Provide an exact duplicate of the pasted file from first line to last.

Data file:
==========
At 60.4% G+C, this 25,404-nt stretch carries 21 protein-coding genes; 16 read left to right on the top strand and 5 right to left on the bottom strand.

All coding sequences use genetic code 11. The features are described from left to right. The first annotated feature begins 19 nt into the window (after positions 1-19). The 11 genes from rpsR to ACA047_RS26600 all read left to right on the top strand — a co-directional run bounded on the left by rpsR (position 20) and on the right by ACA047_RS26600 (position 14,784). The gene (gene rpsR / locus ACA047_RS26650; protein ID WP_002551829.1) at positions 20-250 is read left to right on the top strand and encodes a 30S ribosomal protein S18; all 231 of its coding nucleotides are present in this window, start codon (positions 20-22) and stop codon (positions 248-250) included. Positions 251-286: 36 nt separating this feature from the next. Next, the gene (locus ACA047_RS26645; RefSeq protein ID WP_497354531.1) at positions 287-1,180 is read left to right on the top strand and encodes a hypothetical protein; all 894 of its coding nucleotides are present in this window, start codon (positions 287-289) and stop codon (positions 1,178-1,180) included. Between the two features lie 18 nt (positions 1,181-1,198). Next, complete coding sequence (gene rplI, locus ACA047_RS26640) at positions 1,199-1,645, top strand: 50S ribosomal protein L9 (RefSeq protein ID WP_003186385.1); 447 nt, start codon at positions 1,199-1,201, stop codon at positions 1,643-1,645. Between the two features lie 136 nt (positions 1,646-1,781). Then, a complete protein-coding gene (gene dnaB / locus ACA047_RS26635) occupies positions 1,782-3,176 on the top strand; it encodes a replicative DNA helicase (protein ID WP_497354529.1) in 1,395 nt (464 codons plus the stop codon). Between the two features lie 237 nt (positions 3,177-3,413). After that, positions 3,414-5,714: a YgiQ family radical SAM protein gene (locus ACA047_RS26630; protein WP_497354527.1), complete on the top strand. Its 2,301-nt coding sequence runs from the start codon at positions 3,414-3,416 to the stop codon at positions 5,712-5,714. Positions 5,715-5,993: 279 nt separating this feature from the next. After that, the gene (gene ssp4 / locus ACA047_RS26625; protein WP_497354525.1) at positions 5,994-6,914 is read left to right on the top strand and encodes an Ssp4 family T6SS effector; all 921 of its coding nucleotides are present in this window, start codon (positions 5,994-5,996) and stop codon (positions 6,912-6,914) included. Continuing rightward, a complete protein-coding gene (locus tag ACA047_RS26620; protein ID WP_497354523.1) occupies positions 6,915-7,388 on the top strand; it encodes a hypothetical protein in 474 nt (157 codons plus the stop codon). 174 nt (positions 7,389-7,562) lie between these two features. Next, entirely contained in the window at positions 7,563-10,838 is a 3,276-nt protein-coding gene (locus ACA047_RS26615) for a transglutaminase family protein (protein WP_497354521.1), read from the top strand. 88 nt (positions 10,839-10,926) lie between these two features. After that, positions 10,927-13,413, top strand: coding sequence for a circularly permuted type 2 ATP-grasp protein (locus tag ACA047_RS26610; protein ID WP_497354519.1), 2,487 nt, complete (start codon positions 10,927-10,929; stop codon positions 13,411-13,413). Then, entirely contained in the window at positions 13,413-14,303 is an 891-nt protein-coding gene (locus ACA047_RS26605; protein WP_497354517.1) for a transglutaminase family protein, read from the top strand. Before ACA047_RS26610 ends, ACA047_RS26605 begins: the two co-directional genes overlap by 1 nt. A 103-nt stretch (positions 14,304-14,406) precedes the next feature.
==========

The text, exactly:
At 60.4% G+C, this 25,404-nt stretch carries 21 protein-coding genes; 16 read left to right on the top strand and 5 right to left on the bottom strand.

All coding sequences use genetic code 11. The features are described from left to right. The first annotated feature begins 19 nt into the window (after positions 1-19). The 11 genes from rpsR to ACA047_RS26600 all read left to right on the top strand — a co-directional run bounded on the left by rpsR (position 20) and on the right by ACA047_RS26600 (position 14,784). The gene (gene rpsR / locus ACA047_RS26650; protein ID WP_002551829.1) at positions 20-250 is read left to right on the top strand and encodes a 30S ribosomal protein S18; all 231 of its coding nucleotides are present in this window, start codon (positions 20-22) and stop codon (positions 248-250) included. Positions 251-286: 36 nt separating this feature from the next. Next, the gene (locus ACA047_RS26645; RefSeq protein ID WP_497354531.1) at positions 287-1,180 is read left to right on the top strand and encodes a hypothetical protein; all 894 of its coding nucleotides are present in this window, start codon (positions 287-289) and stop codon (positions 1,178-1,180) included. Between the two features lie 18 nt (positions 1,181-1,198). Next, complete coding sequence (gene rplI, locus ACA047_RS26640) at positions 1,199-1,645, top strand: 50S ribosomal protein L9 (RefSeq protein ID WP_003186385.1); 447 nt, start codon at positions 1,199-1,201, stop codon at positions 1,643-1,645. Between the two features lie 136 nt (positions 1,646-1,781). Then, a complete protein-coding gene (gene dnaB / locus ACA047_RS26635) occupies positions 1,782-3,176 on the top strand; it encodes a replicative DNA helicase (protein ID WP_497354529.1) in 1,395 nt (464 codons plus the stop codon). Between the two features lie 237 nt (positions 3,177-3,413). After that, positions 3,414-5,714: a YgiQ family radical SAM protein gene (locus ACA047_RS26630; protein WP_497354527.1), complete on the top strand. Its 2,301-nt coding sequence runs from the start codon at positions 3,414-3,416 to the stop codon at positions 5,712-5,714. Positions 5,715-5,993: 279 nt separating this feature from the next. After that, the gene (gene ssp4 / locus ACA047_RS26625; protein WP_497354525.1) at positions 5,994-6,914 is read left to right on the top strand and encodes an Ssp4 family T6SS effector; all 921 of its coding nucleotides are present in this window, start codon (positions 5,994-5,996) and stop codon (positions 6,912-6,914) included. Continuing rightward, a complete protein-coding gene (locus tag ACA047_RS26620; protein ID WP_497354523.1) occupies positions 6,915-7,388 on the top strand; it encodes a hypothetical protein in 474 nt (157 codons plus the stop codon). 174 nt (positions 7,389-7,562) lie between these two features. Next, entirely contained in the window at positions 7,563-10,838 is a 3,276-nt protein-coding gene (locus ACA047_RS26615) for a transglutaminase family protein (protein WP_497354521.1), read from the top strand. 88 nt (positions 10,839-10,926) lie between these two features. After that, positions 10,927-13,413, top strand: coding sequence for a circularly permuted type 2 ATP-grasp protein (locus tag ACA047_RS26610; protein ID WP_497354519.1), 2,487 nt, complete (start codon positions 10,927-10,929; stop codon positions 13,411-13,413). Then, entirely contained in the window at positions 13,413-14,303 is an 891-nt protein-coding gene (locus ACA047_RS26605; protein WP_497354517.1) for a transglutaminase family protein, read from the top strand. Before ACA047_RS26610 ends, ACA047_RS26605 begins: the two co-directional genes overlap by 1 nt. A 103-nt stretch (positions 14,304-14,406) precedes the next feature.